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Panorama PerspectivesAfrican swine fever and the dilemma of a relatively low contagiousness

Perspectives Posted on 2020-07-22 17:29:14

African swine fever and the dilemma of a relatively low contagiousness

Authors

K. Depner (1)*, K. Dietze (1), A. Globig (1), L. Zani (1), T. Mettenleiter (1) & E. Chenais (2)

(1) Friedrich-Loeffler-Institut, Federal Research Institute for Animal Health, Greifswald-Insel Riems, Germany.
(2) National Veterinary Institute, Uppsala, Sweden.

* Corresponding author: klaus.depner@fli.de

The designations and denominations employed and the presentation of the material in this article do not imply the expression of any opinion whatsoever on the part of the OIE concerning the legal status of any country, territory, city or area or of its authorities, or concerning the delimitation of its frontiers and boundaries.
The views expressed in this article are solely the responsibility of the author(s). The mention of specific companies or products of manufacturers, whether or not these have been patented, does not imply that these have been endorsed or recommended by the OIE in preference to others of a similar nature that are not mentioned.

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African swine fever (ASF) is a viral disease of domestic and wild pigs, characterised by a high fatality rate and relatively low contagiousness [1]. These qualities lead to a slow spread of the disease within pig populations and the initial low mortality rate makes disease prevention and early detection particularly challenging. In the current ASF epizootic in Europe and Asia, a separate epidemiological cycle of ASF (Fig. 1) has been described [5], in which virus circulation is maintained within wild boar populations and their habitat.

The anthropogenic factor

Humans are recognised as the main driver of long-distance ASF spread and virus introduction into disease-free populations of domestic and wild pigs. Identifying the anthropogenic or ‘human factor’ is of enormous importance in understanding the pattern of ASF spread. If we consider only the biological characteristics of the disease (e.g. contagiousness, resistance to inactivation and case fatality rate) and neglect the human aspects, we will be unable to control this epizootic [1].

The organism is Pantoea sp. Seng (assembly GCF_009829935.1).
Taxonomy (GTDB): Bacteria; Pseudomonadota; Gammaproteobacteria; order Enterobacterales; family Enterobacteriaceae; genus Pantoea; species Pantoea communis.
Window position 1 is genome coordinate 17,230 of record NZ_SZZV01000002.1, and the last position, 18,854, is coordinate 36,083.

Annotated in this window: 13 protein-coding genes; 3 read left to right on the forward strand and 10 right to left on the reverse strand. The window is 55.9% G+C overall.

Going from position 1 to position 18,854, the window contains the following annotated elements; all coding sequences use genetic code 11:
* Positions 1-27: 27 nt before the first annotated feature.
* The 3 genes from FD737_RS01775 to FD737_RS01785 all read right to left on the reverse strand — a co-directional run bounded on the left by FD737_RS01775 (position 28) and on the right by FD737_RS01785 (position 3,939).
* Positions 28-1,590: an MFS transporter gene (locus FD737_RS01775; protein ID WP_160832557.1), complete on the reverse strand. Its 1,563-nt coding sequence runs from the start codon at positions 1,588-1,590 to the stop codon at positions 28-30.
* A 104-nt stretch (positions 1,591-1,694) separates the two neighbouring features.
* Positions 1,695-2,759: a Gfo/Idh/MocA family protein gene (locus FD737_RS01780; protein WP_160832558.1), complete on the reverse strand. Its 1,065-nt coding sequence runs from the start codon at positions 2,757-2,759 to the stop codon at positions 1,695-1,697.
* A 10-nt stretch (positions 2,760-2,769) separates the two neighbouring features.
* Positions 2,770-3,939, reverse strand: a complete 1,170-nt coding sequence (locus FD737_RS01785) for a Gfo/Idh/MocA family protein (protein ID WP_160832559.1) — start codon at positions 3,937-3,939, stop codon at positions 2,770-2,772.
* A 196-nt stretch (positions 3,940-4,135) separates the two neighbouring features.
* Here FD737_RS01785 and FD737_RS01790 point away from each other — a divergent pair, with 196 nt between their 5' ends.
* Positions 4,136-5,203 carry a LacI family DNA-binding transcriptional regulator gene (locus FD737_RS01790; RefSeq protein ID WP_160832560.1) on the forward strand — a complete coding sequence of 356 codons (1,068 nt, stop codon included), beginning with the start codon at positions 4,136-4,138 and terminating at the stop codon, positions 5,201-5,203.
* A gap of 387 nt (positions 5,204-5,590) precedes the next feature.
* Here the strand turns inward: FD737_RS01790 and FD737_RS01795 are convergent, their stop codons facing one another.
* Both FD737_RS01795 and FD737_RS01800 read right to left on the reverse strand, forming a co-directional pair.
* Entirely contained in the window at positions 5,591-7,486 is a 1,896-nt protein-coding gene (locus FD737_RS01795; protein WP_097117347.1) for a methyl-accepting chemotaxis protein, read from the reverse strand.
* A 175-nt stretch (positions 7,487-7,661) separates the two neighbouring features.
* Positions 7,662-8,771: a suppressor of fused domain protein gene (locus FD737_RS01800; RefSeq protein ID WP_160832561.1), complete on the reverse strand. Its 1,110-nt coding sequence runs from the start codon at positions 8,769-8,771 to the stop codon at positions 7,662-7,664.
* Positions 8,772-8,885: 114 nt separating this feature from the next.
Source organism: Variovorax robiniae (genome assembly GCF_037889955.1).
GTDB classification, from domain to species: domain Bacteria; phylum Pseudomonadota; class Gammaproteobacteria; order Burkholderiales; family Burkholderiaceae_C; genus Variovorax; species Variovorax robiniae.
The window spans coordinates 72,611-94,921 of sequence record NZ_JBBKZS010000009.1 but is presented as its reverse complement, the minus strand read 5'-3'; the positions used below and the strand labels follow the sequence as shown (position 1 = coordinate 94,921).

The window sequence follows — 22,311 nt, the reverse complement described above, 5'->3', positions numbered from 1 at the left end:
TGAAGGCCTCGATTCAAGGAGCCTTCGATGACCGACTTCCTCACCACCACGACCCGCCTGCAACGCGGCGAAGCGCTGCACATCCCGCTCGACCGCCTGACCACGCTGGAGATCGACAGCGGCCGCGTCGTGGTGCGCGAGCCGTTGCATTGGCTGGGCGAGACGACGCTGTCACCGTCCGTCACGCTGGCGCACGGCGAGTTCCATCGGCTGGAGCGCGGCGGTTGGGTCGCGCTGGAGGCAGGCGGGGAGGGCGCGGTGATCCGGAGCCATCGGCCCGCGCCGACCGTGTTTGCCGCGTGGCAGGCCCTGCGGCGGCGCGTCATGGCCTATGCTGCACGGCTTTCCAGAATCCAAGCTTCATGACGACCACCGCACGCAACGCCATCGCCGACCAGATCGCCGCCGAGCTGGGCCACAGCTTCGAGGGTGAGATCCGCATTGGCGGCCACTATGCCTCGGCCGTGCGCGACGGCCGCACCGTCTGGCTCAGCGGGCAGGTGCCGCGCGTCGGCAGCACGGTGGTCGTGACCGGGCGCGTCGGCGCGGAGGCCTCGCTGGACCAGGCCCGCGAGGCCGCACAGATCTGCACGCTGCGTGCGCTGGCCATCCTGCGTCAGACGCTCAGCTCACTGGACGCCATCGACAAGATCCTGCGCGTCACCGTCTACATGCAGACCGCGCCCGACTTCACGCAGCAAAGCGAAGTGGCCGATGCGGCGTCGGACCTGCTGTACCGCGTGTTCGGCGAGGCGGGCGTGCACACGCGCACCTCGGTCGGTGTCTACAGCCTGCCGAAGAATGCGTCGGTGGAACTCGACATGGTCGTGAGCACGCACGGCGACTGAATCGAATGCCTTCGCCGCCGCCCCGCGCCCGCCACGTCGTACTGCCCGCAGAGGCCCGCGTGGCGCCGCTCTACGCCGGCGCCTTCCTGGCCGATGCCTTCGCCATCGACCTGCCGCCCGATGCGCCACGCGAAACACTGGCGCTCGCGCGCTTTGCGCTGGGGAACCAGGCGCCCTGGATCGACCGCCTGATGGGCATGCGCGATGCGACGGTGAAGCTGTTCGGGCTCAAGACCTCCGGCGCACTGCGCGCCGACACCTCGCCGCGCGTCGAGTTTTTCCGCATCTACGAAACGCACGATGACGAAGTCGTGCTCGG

Fig. 1. The four transmission cycles of ASF
Fig. 1. The four transmission cycles of ASF with the main transmission agents depicted. Source: [1, 5].

The early detection dilemma

ASF may go unnoticed until mortality becomes significantly raised several weeks after being introduced into domestic pig and wild boar populations, as observed under field conditions [2, 3]. However, improved passive surveillance, including targeted sampling and testing of dead animals, has been shown to promote early detection of ASF [3]. Paradoxically, effective surveillance that enables early detection of ASF before the occurrence of a large number of pig deaths, in combination with the rather low contagiousness, creates a dilemma in justifying the drastic culling of all animals. As a result of this dilemma, and building on an improved understanding of ASF epidemiology and biosecurity, partial stamping out has been discussed, and used under specific circumstances. Fit-for-purpose surveillance and control strategies are therefore essential.

Persistence triangle

Fig. 2. The persistence triangle
Fig. 2. The persistence triangle

The combination of a high case-fatality rate and resistance to inactivation ensures long-term virus persistence in animal carcasses and the environment; meanwhile, the relatively low contagion rate prevents complete depopulation of the host population (Fig. 2). The interaction of these three parameters maximises both local persistence and constant geographical spread, making the eradication of ASF in natural habitats challenging in the absence of other control tools, e.g. vaccination [1].

http://dx.doi.org/10.20506/bull.2020.1.3121

References

  1. Chenais E., Depner K., Guberti V., Dietze K., Viltrop A. &  Ståhl K. (2019). – Epidemiological considerations on African swine fever in Europe 2014–2018. Porc. Health Manag., 5 (1), 6. https://doi.org/10.1186/s40813-018-0109-2.
  2. Lamberga K., Seržants M. & Oļševskis E. (2018). – African swine fever outbreak investigations in a large commercial pig farm in Latvia: a case report. Berl. Münch. Tierärztl. Wochenschr. https://doi.org/10.2376/0005-9366-18031.
  3. Zani L., Dietze K., Dimova Z., Forth J.H., Denev D., Depner K. & Alexandrov T. (2019). – African swine fever in a Bulgarian backyard farm: a case report. Vet. Sci., 2019 (6) 94. https://doi.org/10.3390/vetsci6040094.
  4. Oļševskis E., Guberti V., Seržants M., Westergaard J., Gallardo C., Rodze I. & Depner K. (2016). – African swine fever virus introduction into the EU in 2014: experience of Latvia. Res. Vet. Sci., 105, 28–30. https://doi.org/10.1016/j.rvsc.2016.01.006.
  5. Chenais E., Ståhl K., Guberti V. & Depner K. (2018). – Identification of wild boar-habitat epidemiologic cycle in African swine fever epizootic. Emerg. Infect. Dis., 24 (4), 810–812. https://doi.org/10.3201/eid2404.172127.

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